NPR is reporting on this tale of direct action:
A self-styled militia in eastern Oregon grabbed national headlines Saturday when they broke into the headquarters of the Malheur National Wildlife Refuge. There the armed group remains Sunday, occupying the federal building in protest of what it sees as government overreach on rangelands throughout the western United States.
"We stand in defense," Ammon Bundy, the group's apparent leader and spokesperson, told Oregon Public Broadcasting. "And when the time is right we will begin to defend the people of Harney County, [Ore.,] in using the land and the resources."
Ammon's brother, Ryan, has reportedly used harsher rhetoric, saying members of the militia are willing to kill or be killed.
Their last name may ring a bell. Ammon and Ryan Bundy are sons of rancher Cliven Bundy, who notably took part in an armed standoff with the federal Bureau of Land Management, or BLM, in Nevada in 2014.
Ammon Bundy now is part of a group of 15 to 150 people — depending on which source you believe — who are protesting the arson convictions of two Oregon ranchers, Dwight Hammond Jr. and his son, Steven.
Russia Today reports:
Ammon Bundy, the leader of the armed group occupying a federal wildlife refuge near Burns, Oregon, and four others have been arrested by law enforcement amid gunfire, according to the FBI.
At 4:25 pm on [January 26], the FBI and Oregon State Police "began an enforcement action to bring into custody a number of individuals associated with the armed occupation of the Malheur National Wildlife Refuge. During that arrest, there were shots fired", the Bureau said in a statement.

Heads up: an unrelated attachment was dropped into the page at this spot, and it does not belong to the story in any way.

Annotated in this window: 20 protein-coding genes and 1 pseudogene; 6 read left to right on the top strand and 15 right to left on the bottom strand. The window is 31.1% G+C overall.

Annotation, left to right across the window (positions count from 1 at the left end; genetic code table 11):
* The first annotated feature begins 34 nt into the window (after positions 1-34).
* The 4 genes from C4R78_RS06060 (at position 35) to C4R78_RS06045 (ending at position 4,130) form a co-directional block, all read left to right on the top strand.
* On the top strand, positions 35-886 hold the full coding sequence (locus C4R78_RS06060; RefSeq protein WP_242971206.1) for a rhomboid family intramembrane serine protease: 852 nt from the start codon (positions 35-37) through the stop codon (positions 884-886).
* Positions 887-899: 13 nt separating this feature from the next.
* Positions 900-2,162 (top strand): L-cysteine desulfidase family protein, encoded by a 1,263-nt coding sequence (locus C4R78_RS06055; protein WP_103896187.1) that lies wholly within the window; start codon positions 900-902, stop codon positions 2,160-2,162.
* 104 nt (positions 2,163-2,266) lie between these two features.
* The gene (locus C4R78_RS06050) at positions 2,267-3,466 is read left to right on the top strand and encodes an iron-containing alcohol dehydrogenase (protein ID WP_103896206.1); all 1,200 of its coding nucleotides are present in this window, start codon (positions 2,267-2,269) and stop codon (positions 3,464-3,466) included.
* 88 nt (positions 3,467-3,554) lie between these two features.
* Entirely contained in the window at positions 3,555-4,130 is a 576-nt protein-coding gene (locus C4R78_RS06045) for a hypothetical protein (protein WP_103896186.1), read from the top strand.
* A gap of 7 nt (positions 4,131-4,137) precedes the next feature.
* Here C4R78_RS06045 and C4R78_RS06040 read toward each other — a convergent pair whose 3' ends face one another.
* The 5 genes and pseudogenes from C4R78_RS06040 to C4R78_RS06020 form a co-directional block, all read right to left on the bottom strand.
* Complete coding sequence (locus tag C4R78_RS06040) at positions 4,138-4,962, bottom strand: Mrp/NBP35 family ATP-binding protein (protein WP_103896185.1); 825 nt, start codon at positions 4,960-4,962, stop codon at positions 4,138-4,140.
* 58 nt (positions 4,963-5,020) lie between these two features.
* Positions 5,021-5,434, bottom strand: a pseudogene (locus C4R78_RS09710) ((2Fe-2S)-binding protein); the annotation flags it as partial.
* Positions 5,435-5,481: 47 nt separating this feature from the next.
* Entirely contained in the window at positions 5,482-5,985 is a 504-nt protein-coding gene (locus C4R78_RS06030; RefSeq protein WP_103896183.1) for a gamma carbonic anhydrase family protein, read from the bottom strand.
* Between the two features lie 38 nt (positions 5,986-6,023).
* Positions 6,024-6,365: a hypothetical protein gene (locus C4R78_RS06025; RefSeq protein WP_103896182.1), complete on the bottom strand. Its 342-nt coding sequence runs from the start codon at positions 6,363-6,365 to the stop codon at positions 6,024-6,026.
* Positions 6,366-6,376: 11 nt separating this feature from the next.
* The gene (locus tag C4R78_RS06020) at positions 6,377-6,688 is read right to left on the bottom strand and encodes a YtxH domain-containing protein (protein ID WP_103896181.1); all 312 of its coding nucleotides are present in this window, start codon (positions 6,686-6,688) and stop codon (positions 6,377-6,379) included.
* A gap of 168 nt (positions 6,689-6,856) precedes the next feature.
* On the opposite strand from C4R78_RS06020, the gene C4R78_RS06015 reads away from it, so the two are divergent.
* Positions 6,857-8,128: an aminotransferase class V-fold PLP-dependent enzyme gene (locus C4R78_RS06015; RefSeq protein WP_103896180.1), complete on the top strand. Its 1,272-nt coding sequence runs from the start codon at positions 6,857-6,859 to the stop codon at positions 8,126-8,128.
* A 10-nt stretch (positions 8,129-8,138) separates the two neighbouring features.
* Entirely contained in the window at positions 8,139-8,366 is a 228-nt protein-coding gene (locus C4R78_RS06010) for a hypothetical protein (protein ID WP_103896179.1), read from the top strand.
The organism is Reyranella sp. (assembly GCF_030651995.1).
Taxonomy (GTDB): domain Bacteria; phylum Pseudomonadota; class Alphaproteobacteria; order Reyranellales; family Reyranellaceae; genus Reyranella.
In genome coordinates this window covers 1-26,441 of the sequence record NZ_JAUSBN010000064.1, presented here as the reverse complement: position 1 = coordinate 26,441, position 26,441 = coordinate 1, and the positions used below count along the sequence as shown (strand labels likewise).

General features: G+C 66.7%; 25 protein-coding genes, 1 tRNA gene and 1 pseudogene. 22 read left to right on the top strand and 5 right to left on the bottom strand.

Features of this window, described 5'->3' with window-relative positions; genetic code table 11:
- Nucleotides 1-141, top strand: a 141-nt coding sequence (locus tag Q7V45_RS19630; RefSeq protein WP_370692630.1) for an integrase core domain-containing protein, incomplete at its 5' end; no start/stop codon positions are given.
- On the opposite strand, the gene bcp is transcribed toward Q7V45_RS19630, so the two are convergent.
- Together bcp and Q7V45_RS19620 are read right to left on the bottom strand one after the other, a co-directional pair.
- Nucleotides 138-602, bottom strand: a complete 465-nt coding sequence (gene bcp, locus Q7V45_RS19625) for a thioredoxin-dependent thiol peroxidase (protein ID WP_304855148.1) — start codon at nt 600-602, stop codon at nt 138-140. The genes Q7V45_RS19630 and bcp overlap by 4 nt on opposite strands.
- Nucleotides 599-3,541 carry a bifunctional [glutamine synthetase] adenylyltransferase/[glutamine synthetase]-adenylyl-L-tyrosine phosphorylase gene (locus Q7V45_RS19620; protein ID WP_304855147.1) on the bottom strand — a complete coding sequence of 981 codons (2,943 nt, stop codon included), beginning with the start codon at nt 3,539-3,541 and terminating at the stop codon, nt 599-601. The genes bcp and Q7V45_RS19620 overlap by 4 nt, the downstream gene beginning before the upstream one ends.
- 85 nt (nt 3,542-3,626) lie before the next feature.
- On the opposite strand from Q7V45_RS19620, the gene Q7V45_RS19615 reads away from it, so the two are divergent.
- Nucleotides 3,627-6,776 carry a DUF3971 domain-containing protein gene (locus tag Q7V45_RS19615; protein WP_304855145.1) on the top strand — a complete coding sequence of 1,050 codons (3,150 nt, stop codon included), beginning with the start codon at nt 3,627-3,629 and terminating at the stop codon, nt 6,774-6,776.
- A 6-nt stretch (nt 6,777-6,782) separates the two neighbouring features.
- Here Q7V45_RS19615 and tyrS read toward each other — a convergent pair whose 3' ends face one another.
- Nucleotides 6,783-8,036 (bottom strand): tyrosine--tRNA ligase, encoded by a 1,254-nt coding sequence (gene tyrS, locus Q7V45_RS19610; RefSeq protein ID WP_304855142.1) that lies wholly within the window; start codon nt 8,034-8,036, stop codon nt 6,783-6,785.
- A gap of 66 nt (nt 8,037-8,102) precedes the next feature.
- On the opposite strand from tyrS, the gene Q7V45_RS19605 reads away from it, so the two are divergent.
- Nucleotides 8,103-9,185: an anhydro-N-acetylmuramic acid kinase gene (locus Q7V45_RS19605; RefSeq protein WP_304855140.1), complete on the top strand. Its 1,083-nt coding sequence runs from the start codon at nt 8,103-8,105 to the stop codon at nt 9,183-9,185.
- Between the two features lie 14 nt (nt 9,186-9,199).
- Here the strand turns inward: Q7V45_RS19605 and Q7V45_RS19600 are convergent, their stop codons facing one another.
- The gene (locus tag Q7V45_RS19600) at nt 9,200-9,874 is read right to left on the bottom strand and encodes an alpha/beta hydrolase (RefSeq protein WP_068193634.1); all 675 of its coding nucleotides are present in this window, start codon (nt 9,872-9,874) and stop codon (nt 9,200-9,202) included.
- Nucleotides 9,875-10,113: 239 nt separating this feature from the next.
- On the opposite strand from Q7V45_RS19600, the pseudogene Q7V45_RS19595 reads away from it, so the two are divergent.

The FBI said one person who was "a subject of a federal probable cause arrest is deceased". He said they are not releasing any information on the person "pending identification by the medical examiner's office".
One person suffered non-life threatening injuries and was taken to a local hospital for treatment. He was arrested and is in custody.
The arrested individuals include:
- Ammon Edward Bundy, age 40, of Emmett, Idaho.
- Ryan C. Bundy, age 43, of Bunkerville, Nevada.
- Brian Cavalier, age 44, of Bunkerville, Nevada.
- Shawna Cox, age 59, of Kanab, Utah.
- Ryan Waylen Payne, age 32, of Anaconda, Montana.
A federal judge ruled [June 14] that the Trump administration must conduct additional environmental review of the Dakota Access Pipeline, handing a limited victory to Native American tribes fighting the administration's decision to move forward with the project.
In an extensive opinion,[PDF] Washington, DC District Court Judge James Boasberg sided with the tribes by agreeing the Army Corps of Engineers "did not consider the impacts of an oil spill on fishing rights, human rights, or environmental justice."
[...] Boasberg did not order a shutdown of operations on the pipeline, which began pumping oil early this month. The tribes and pipeline owner Energy Transfer Partners are ordered to appear in court next week to decide next legal steps, and the tribes are expected to argue for a full shutdown of pipeline operations.
 Link in article redirects.
Dakota Access Pipeline Suffers Oil Leak Even Before Becoming Operational
Recent News Dispatches From Standing Rock (DAPL)
Army Corp of Engineers Now Accepting Public Comment on the Dakota Access Pipeline
Army Corps of Engineers Blocks the Dakota Access Pipeline
Standing Rock Protester May Lose Her Arm Because of Police Grenades
Water Cannons Used in Sub-Freezing Temperatures at Dakota Access Oil Pipeline Protest
Standing Rock Protestors Gassed and Attacked; Bundy Gang Acquitted [Updated]
Journalist Charged in North Dakota with Rioting; Case is Dismissed